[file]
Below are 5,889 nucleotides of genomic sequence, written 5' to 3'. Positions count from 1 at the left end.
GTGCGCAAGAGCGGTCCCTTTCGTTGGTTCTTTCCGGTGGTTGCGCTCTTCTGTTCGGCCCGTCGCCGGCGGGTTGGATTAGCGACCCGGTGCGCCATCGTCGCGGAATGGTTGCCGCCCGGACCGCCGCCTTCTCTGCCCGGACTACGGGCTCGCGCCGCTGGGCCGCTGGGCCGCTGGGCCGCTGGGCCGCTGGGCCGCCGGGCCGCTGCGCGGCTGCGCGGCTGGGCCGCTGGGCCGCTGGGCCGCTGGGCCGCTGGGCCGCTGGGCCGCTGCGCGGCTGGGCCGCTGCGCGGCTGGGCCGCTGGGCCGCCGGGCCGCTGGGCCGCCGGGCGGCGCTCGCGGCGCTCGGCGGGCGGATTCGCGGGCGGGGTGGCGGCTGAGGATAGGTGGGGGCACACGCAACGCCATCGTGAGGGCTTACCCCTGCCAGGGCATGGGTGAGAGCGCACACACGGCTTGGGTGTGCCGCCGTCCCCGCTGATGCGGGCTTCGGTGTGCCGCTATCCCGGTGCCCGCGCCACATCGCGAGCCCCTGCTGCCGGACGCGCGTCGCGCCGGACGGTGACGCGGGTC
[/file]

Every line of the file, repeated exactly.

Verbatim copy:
Below are 5,889 nucleotides of genomic sequence, written 5' to 3'. Positions count from 1 at the left end.
GTGCGCAAGAGCGGTCCCTTTCGTTGGTTCTTTCCGGTGGTTGCGCTCTTCTGTTCGGCCCGTCGCCGGCGGGTTGGATTAGCGACCCGGTGCGCCATCGTCGCGGAATGGTTGCCGCCCGGACCGCCGCCTTCTCTGCCCGGACTACGGGCTCGCGCCGCTGGGCCGCTGGGCCGCTGGGCCGCTGGGCCGCTGGGCCGCCGGGCCGCTGCGCGGCTGCGCGGCTGGGCCGCTGGGCCGCTGGGCCGCTGGGCCGCTGGGCCGCTGGGCCGCTGCGCGGCTGGGCCGCTGCGCGGCTGGGCCGCTGGGCCGCCGGGCCGCTGGGCCGCCGGGCGGCGCTCGCGGCGCTCGGCGGGCGGATTCGCGGGCGGGGTGGCGGCTGAGGATAGGTGGGGGCACACGCAACGCCATCGTGAGGGCTTACCCCTGCCAGGGCATGGGTGAGAGCGCACACACGGCTTGGGTGTGCCGCCGTCCCCGCTGATGCGGGCTTCGGTGTGCCGCTATCCCGGTGCCCGCGCCACATCGCGAGCCCCTGCTGCCGGACGCGCGTCGCGCCGGACGGTGACGCGGGTC